Lincoln Fire and Rescue

At a Glance

  • Save lives
  • Minimizes response times
  • Improves training efficiencies by 66%


With Video Collaboration, Lincoln Fire and Rescue Saves Lives and Sees a 66 Percent Increase in Training Efficiency

In Lincoln, Nebraska, firefighters, rescue workers, and Emergency Medical Services personnel all share a secret weapon. It helps them arrive at the scene of most emergencies in just three minutes. It lets leaders recapture a week of management time every month. It even allows firefighters across town to meet face-to-face every morning.

Lincoln Fire and Rescue's secret weapon isn't some turbocharged vehicle or fly-anywhere drone. It's a rapidly expanding video collaboration network. And in just a few months, it has become a crucial communication backbone allowing the emergency services agency to cut costs, reduce travel across town for meetings and training, recapture a week of management time every month, cultivate a more flexible and efficient environment that improves training efficiency by 66 percent, and streamline the way it protects and serves the citizens of Lincoln.

Lincoln dispatches first responders from 14 fire stations equipped with high-definition video collaboration systems. Each morning, the video systems enable as many as 85 firefighters to virtually attend operational meetings and schedule reviews. "We could not start our day without the regular video call," says Leo Benes, Battalion Chief. "It's critical."

Video collaboration saves time and lives by reducing the need for personnel to drive to headquarters for training or other meetings – a practice that had forced neighboring stations to cover their territory while they were out. "A fire can double in size in 30 seconds," says Benes. "We can't afford to have officers out of service for mandated training."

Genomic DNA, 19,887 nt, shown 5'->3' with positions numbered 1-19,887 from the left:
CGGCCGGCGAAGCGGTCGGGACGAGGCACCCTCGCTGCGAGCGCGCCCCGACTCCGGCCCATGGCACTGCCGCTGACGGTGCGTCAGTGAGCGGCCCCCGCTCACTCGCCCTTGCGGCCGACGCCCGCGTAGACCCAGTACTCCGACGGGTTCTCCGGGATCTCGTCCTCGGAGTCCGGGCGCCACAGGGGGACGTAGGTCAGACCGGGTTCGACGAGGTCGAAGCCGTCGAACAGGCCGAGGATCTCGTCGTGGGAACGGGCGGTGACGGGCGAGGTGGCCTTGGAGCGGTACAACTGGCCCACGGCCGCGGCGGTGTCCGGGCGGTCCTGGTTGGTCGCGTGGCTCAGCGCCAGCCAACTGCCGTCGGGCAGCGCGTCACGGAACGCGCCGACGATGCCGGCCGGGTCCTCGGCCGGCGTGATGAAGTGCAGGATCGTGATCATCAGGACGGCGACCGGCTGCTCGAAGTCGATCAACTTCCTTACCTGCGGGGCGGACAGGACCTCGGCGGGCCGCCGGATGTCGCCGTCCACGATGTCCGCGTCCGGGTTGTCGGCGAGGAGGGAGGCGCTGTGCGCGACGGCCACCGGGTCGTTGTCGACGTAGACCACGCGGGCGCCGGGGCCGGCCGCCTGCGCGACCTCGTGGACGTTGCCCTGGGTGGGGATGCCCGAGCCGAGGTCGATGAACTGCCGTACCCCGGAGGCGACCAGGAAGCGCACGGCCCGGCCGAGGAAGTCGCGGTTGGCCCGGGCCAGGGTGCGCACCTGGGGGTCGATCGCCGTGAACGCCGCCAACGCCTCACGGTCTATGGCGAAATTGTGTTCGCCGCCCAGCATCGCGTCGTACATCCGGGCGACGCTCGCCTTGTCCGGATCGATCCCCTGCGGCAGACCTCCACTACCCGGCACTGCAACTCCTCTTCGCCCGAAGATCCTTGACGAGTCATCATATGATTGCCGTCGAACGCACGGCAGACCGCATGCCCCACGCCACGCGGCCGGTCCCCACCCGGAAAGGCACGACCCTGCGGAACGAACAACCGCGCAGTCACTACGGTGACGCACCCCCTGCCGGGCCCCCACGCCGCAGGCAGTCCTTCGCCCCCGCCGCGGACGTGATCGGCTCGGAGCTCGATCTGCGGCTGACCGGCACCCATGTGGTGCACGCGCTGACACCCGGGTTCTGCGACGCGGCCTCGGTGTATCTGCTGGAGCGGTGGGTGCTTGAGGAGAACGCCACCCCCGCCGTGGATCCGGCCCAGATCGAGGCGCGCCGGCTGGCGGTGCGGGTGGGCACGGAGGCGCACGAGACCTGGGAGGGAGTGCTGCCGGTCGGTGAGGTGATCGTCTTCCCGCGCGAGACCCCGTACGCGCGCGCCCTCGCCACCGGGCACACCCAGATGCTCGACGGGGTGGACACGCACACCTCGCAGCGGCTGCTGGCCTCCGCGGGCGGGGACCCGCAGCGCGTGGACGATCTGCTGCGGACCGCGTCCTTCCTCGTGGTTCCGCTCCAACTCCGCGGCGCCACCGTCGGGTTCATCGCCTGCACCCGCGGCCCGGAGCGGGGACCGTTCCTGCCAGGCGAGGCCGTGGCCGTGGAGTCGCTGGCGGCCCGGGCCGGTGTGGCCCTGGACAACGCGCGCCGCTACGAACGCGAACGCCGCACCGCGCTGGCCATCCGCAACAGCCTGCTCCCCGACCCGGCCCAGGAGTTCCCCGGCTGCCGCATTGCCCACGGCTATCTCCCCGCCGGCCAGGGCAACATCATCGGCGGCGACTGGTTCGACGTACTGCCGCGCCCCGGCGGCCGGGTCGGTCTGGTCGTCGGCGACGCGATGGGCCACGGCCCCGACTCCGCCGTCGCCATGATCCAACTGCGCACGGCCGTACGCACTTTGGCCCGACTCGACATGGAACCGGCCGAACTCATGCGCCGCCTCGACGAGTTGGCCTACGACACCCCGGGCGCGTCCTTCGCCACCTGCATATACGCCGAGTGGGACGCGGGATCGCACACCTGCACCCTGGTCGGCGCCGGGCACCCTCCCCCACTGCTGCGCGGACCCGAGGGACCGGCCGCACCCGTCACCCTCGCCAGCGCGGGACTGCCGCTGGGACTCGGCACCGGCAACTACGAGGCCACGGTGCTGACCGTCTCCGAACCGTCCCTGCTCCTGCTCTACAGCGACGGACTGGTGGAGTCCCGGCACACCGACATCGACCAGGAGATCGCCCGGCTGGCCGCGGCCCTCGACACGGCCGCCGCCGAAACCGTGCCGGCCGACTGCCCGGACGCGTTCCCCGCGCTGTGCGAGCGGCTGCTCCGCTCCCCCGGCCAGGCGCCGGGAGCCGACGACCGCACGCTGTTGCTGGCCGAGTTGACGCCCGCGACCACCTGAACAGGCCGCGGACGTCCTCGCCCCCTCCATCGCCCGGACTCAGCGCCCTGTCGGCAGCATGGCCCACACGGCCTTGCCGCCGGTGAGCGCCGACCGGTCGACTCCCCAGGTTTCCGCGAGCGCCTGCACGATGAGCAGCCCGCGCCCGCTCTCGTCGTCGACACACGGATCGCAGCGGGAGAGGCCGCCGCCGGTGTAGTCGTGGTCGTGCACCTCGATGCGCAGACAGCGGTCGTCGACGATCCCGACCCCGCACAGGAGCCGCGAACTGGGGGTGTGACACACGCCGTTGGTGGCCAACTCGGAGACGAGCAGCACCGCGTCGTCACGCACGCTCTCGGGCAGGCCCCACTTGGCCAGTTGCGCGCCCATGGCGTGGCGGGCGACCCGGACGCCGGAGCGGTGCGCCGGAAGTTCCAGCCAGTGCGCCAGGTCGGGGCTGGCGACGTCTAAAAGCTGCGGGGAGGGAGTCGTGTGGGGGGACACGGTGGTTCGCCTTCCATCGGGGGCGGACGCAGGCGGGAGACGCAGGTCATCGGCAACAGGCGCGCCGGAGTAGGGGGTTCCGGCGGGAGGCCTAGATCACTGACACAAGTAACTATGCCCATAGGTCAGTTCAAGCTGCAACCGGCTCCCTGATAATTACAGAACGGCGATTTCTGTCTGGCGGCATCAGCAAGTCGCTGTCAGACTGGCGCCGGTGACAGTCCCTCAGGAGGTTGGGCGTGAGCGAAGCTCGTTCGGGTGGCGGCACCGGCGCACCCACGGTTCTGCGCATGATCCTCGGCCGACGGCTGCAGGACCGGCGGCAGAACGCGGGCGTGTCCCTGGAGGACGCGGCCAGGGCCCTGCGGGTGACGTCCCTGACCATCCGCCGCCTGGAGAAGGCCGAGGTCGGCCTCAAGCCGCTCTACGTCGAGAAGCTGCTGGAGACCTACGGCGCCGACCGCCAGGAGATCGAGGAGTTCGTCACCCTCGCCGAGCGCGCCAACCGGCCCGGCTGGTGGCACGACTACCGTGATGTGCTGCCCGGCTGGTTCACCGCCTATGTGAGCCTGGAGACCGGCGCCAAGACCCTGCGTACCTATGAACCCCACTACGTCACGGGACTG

Jamie Pospisil, the agency's firefighter training manager, was initially doubtful about video's ability to replace in-person classes. She changed her mind after a house fire broke out a block from a fire station where a crew was taking a class over video. "In the past, that crew would have been 20 minutes away from their service area," Pospisil says. "Honestly, this sold me on using video collaboration for training."

Advanced recording and streaming solutions let firefighters review classes, meetings, and other video calls during their downtime. And administrators are now investigating how using video collaboration-equipped mobile devices in the field could give incident commanders at headquarters real-time, on-site assessments during wide scale disasters.

"Anything that cuts costs and saves time is huge for us," says Benes. "That's why this network is so important."

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